As the digital revolution gains momentum, humans and machines must do more together. Healthcare is starting to embrace both as critical team members. Doctors and healthcare workers are using machines to be more efficient, provide better care and take on increasingly more complex tasks.
Advances in robotics enable machines to communicate with humans, and also work side-by-side with them. Technology is augmenting human work and improving the effectiveness of healthcare. It provides doctors new devices, and it enables new treatments and procedures. It’s also creating a data goldmine that can spark medical breakthroughs and improve individualised treatment plans. Technology can even help manage risk by monitoring and assessing risk related to a patient’s vitals and adherence to doctor’s orders.
Patients are becoming more empowered with better information and tools to manage their healthcare. Healthcare is also more accessible to patients, as digital diagnostics can serve those who can't get to a doctor's office. Consumers are increasingly engaged in their own healthcare, taking on tasks such as updating their electronic medical record and using digital productivity tools for self-guided decision making or appointment scheduling. Innovations that shift work from the provider to the patient, or from people to technology, can help to control the spiraling costs of healthcare.
In major cities, you can order a flu shot to be delivered right to your door. Phone apps are helping both doctors and patients calculate the risk of heart surgery. Citizens in the United Kingdom are using social media as a first step to anonymously interact with peers on personal mental health issues. At home, a software-based Alzheimer's diagnostic test can detect impairments on the hippocampus (the first area of the brain to be affected by the disease) by evaluating your eye movement.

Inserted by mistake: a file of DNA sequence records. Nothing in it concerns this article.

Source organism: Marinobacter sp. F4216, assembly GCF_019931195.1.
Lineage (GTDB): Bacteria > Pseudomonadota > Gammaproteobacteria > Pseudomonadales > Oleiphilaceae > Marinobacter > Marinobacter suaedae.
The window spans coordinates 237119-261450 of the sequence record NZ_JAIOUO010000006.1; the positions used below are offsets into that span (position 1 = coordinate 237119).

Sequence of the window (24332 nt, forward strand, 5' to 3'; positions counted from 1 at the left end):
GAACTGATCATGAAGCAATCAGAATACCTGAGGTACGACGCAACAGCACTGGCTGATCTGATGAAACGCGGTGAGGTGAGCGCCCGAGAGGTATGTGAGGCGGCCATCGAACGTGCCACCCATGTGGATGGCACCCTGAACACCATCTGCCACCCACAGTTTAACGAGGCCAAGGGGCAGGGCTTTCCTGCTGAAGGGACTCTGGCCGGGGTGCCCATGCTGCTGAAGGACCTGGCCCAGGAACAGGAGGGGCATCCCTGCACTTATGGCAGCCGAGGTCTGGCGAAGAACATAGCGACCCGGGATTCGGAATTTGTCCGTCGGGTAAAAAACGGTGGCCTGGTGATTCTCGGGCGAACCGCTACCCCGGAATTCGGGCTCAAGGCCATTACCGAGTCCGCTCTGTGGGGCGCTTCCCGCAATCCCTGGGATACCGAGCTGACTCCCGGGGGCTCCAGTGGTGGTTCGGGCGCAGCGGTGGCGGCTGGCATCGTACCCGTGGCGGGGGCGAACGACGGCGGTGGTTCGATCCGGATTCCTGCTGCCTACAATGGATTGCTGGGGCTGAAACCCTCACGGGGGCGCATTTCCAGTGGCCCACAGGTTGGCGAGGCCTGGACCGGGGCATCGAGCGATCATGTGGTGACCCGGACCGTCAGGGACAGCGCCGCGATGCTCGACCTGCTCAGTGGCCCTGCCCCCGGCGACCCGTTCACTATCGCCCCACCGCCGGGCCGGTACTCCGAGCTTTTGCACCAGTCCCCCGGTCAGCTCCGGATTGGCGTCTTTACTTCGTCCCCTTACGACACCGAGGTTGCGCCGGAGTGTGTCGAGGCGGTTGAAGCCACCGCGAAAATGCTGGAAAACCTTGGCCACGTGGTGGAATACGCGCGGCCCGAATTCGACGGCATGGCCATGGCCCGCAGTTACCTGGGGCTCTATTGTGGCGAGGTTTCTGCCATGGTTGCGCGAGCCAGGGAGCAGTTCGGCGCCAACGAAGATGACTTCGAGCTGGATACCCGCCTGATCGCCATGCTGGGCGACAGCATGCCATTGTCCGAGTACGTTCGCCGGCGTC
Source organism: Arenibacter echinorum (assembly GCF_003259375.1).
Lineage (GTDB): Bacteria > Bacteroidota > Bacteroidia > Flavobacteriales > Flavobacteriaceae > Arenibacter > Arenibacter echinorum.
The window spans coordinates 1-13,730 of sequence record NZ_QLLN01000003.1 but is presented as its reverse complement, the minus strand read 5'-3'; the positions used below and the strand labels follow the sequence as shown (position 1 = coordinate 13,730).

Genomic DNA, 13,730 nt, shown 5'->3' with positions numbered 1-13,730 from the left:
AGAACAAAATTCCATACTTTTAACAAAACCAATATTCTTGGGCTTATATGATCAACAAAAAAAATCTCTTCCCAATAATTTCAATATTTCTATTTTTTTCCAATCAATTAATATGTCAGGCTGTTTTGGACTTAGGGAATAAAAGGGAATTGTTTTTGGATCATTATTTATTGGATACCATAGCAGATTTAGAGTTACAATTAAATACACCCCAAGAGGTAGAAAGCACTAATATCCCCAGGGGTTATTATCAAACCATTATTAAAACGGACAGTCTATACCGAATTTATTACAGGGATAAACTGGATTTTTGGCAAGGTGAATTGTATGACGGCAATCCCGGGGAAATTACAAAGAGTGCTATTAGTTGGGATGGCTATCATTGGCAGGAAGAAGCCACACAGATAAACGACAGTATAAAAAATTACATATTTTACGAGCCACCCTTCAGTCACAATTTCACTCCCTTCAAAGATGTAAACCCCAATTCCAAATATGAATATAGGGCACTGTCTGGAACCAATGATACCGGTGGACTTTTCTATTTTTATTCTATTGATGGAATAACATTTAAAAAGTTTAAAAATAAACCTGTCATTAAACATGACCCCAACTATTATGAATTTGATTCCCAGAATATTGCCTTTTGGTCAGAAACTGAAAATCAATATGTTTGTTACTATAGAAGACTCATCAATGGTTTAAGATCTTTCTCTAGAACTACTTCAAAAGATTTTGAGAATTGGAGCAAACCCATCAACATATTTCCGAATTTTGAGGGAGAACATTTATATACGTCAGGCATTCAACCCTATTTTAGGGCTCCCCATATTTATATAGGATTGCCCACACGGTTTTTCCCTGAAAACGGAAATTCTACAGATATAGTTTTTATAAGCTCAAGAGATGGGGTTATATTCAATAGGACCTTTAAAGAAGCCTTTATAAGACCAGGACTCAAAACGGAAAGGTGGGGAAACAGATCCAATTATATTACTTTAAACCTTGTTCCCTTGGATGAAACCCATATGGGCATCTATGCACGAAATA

Automated appointment scheduling is expected to explode at health systems within the next five years. You’ll be able to share your electronic medical record (EMR) with the specific caregivers you want without going through your doctor. Technology will make it easier for patients to develop their own caregiving team when, via social platforms, they connect with healthcare professionals or peers facing similar conditions.
Ingestible or implantable devices will collect newfound levels of data that can better inform a doctor’s care plan. Surgeons will use wearable devices to get real-time access to data from monitoring equipment so they can make more informed decisions about the patient during a procedure, without even turning their head.
Wearable technology can provide further value by displaying critical information in unobtrusive ways. To illustrate, last year Accenture and Philips demonstrated how a doctor wearing Google Glass in an operating room could use the display to monitor a patient’s vital signs while performing surgical procedures, all without turning away from the patient.
And surgeons at Indiana University Health Methodist Hospital have used Google Glass assistance during the removal of abdominal tumors. Surgeons were able to look directly at their patients and keep their hands on critical tasks, all while maintaining a constant view of vital patient data as well.
In these cases, augmented devices have provided doctors with additional degrees of freedom and portability, and unprecedented contextual information. Taking this one step further, some hospitals are making plans to improve training by using cameras to stream and record live surgeries, as seen through the eyes—and smart glasses—of a surgeon.
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